Three generations of men—a storyteller, his father and his son—encompass this book’s world. . . . it is a world of historical confusion, illusion, and hope of three generations of Belgraders.

The first and last sentences of the first. . .

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Island of Point Nemo
Island of Point Nemo by Jean-Marie Blas de Roblès
Reviewed by Katherine Rucker

The Island of Point Nemo is a novel tour by plane, train, automobile, blimp, horse, and submarine through a world that I can only hope is what Jean-Marie Blas de Roblès’s psyche looks like, giant squids and all.

What. . .

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The Truce
The Truce by Mario Benedetti
Reviewed by Adrianne Aron

Mario Benedetti (1920-2009), Uruguay’s most beloved writer, was a man who loved to bend the rules. He gave his haikus as many syllables as fit his mood, and wrote a play divided into sections instead of acts. In his country,. . .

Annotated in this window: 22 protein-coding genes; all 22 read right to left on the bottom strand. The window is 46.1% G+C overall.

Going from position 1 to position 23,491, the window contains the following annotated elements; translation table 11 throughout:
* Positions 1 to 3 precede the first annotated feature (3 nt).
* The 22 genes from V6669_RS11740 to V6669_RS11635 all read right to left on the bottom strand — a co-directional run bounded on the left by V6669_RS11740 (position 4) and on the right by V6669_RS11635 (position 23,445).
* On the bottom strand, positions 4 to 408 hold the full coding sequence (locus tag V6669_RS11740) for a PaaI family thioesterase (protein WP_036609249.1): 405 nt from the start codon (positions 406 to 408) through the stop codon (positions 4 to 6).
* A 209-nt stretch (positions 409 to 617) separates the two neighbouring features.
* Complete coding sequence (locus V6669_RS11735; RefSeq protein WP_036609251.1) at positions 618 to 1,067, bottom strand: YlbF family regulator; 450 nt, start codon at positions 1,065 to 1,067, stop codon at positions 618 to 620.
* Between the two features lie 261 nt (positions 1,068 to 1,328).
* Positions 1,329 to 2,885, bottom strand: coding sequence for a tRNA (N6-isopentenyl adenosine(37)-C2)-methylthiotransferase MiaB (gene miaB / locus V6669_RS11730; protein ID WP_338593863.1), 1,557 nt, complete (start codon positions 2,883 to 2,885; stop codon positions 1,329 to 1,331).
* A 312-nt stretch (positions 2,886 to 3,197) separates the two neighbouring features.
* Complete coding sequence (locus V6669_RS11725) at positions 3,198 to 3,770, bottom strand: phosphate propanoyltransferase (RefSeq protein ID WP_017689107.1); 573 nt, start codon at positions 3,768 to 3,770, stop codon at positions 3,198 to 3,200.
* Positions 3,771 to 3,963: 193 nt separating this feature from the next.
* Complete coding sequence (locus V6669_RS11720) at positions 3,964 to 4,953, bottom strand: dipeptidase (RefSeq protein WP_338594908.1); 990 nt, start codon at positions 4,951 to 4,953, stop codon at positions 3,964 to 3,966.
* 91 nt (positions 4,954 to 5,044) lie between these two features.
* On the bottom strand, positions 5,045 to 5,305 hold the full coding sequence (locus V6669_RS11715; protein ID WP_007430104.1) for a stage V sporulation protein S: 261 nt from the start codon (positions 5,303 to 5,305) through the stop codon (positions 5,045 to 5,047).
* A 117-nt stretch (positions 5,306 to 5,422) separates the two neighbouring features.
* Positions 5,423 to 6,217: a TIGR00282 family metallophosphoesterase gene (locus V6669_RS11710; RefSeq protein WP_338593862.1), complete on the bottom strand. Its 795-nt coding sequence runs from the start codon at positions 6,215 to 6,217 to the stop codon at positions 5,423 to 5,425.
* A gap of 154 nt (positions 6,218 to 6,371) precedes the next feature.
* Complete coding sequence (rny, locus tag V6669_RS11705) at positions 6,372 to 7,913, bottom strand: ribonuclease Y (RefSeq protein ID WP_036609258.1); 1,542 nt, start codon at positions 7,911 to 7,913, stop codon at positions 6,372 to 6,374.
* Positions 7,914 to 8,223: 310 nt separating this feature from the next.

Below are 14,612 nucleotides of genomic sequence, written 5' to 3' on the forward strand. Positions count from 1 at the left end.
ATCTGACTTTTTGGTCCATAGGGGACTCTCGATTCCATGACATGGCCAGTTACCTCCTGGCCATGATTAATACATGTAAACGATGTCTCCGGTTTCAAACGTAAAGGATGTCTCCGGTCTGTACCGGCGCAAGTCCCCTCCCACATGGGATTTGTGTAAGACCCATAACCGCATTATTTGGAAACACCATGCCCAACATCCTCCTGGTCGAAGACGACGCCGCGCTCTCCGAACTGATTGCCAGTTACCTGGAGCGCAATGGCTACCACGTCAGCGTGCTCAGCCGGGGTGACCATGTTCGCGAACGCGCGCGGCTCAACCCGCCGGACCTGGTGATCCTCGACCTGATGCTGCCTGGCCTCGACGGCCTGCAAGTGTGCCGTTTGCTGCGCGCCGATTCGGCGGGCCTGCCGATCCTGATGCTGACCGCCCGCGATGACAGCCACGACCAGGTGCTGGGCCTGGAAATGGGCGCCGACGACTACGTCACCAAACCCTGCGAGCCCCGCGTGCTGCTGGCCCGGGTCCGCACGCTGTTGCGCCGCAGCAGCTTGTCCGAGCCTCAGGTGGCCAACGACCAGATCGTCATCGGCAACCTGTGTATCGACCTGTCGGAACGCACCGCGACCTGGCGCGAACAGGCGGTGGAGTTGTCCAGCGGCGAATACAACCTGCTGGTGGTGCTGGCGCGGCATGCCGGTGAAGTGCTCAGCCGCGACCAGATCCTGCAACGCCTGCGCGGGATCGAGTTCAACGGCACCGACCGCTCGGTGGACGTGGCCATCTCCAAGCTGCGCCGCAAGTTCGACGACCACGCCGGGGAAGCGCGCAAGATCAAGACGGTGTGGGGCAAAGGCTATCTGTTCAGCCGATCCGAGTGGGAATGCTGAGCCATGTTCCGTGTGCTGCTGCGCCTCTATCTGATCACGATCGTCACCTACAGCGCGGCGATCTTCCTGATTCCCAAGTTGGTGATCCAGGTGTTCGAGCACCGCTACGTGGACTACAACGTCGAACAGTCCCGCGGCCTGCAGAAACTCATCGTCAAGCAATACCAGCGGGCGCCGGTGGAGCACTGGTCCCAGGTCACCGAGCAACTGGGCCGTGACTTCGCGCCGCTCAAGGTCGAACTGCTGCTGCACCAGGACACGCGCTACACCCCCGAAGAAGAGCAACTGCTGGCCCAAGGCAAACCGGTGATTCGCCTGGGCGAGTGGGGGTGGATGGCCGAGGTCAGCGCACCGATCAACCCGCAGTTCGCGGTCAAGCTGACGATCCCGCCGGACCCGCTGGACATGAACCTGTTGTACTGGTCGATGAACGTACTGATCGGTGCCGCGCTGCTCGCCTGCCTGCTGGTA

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I Am a Season That Does Not Exist in the World
I Am a Season That Does Not Exist in the World by Kim Kyung Ju
Reviewed by Jacob Rogers

Kim Kyung Ju’s I Am a Season That Does Not Exist in the World, translated from the Korean by Jake Levine, is a wonderful absurdist poetry collection. It’s a mix of verse and prose poems, or even poems in the. . .

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Kingdom Cons
Kingdom Cons by Yuri Herrera
Reviewed by Sarah Booker

Yuri Herrera is overwhelming in the way that he sucks readers into his worlds, transporting them to a borderland that is at once mythical in its construction and powerfully recognizable as a reflection of its modern-day counterpart. Kingdom Cons, originally. . .

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The Invented Part
The Invented Part by Rodrigo Fresán
Reviewed by Tiffany Nichols

Imagine reading a work that suddenly and very accurately calls out you, the reader, for not providing your full attention to the act of reading. Imagine how embarrassing it is when you, the reader, believe that you are engrossed in. . .